“Amazing Heights takes an honest look at the data behind height and success – in careers, sports and romance. It also offers lots of encouragement and tangible tactics men can use to reach great heights.” ~ Brock McGoff, Founder, The Modest Man
What is height bias?
Our brains are like computers, programmed with software to help us make quick decisions, known as heuristics in the world of psychology. This was valuable for fight or flight situations or when in survival mode, supporting Darwin’s survival of the fittest evolutionary theory. While society has advanced, the brain’s software remains.
To highlight the impact of height bias in online dating: consider the fact that the average male height in the U.S. is 5’10”. Meanwhile, the average height of men on the dating site OKCupid is 6’0.” Guys are aware that women use height as a screener, hence we are willing to stretch our tale of the tape by 2″ on average. Taller men are perceived (key word) to be more desireable than shorter peers when it comes to dating, athletics and leadership; however, history tells us that men below 5’10” make excellent partners, win MVPs and lead millions. Change starts with the individual. After all, the same heuristics embedded in society are embedded in each of us. A shift in mindset can be powerful. It can free us of self-limiting beliefs (height bias included) and allow us to do virtually anything.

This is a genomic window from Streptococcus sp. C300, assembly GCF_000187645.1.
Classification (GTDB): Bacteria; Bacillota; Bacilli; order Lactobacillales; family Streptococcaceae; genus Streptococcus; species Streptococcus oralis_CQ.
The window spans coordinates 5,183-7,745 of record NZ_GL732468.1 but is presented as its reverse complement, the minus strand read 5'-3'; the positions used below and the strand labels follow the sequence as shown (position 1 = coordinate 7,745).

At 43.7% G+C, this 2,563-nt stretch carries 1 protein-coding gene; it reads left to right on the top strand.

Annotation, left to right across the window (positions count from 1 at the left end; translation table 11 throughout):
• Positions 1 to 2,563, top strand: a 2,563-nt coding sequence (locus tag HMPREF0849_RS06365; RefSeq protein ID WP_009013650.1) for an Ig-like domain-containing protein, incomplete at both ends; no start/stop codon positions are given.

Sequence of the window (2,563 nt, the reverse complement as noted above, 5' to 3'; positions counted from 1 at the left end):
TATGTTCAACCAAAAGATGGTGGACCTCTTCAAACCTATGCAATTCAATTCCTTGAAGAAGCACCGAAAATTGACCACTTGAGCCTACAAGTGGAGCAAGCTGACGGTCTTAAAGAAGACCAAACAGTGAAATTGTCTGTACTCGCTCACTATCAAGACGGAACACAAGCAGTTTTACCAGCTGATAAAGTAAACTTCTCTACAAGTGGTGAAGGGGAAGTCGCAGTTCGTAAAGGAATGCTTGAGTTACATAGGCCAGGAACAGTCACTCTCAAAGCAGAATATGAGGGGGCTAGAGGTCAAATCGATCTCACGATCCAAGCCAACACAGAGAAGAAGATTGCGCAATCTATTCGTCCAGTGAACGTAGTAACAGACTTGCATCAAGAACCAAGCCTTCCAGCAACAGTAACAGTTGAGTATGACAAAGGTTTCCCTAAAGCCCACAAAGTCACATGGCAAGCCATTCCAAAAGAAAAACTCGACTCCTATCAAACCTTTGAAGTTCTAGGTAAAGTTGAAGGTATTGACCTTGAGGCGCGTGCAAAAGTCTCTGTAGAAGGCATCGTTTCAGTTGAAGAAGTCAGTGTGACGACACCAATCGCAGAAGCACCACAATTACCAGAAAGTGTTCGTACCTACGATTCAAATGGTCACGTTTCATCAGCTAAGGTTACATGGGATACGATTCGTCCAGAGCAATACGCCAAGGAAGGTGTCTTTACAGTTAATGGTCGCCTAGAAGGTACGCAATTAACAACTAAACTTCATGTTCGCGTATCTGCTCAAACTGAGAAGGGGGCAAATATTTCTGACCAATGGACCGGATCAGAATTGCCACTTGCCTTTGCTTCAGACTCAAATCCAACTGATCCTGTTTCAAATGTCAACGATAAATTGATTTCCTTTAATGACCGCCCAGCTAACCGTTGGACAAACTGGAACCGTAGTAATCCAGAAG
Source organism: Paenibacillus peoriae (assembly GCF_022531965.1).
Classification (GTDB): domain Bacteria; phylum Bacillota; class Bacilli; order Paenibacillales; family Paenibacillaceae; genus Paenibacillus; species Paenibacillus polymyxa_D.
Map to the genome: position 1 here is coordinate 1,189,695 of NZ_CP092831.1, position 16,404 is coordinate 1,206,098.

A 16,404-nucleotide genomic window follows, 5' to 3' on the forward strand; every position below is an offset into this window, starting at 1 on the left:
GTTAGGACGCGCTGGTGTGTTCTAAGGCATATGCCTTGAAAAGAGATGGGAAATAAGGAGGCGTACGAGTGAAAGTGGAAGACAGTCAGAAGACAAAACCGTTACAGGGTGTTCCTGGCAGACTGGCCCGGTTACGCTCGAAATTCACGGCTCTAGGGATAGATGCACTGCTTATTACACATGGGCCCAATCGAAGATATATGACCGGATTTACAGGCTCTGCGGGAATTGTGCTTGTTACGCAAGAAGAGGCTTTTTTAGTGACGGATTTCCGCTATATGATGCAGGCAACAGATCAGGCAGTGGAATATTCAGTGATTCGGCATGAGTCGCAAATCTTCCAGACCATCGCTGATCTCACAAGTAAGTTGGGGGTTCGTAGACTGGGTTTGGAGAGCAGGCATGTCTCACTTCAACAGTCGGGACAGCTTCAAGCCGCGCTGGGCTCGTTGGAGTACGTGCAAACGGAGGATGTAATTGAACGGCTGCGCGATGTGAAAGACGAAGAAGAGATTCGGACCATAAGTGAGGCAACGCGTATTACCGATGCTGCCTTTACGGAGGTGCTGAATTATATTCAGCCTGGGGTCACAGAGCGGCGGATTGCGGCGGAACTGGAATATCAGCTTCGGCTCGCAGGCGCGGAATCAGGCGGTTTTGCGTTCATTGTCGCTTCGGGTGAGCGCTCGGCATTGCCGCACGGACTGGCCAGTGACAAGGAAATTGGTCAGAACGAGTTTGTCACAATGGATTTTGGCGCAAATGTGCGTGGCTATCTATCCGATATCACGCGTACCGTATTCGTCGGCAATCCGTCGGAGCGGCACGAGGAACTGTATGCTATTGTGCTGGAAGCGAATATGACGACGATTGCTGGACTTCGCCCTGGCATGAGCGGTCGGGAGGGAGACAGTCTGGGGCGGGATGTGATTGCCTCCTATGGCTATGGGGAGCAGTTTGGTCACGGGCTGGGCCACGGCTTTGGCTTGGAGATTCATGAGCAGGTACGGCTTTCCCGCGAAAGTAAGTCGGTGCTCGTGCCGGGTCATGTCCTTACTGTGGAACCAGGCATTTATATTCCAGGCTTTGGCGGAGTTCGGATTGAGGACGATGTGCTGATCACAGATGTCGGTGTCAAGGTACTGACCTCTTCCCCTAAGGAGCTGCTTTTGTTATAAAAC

For book excerpts and new ideas, check out my guest blogs on The Modest Man:
- The Best Sports For Short Men (Based on Data)
- Inside Out: Wearing Clothes To Express Your True Inner Self
- Do Tall Men Make More Money Than Short Men?
You can also listen to podcast interviews:
— Kevin Hart, Comedian (5’4″)
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Seth Ulinski is a native of New Hampshire and resides in Dover, NH. He graduated from Clemson University, South Carolina, with a B.A. in Spanish and International Trade. While attending Clemson, Seth became a member of Pi Kappa Phi, a national social fraternity. At 5’7’’, he is also a member of the short guy fraternity.
Since he was a kid, Seth has been fascinated with sports. Seth played basketball, baseball, and football until a car accident in his sophomore year of high school. Multiple surgeries and a long recovery process gave him a stronger appreciation for seatbelts and good health. As an adult, Seth was diagnosed with rare autoimmune disorders, requiring thyroid and eye surgery. While educating himself on how to manage these life-altering events, Seth realized the value of self-care. Today, he’s grateful for these setbacks, drawing strength, courage, and wisdom from them as part of his wider personal development work.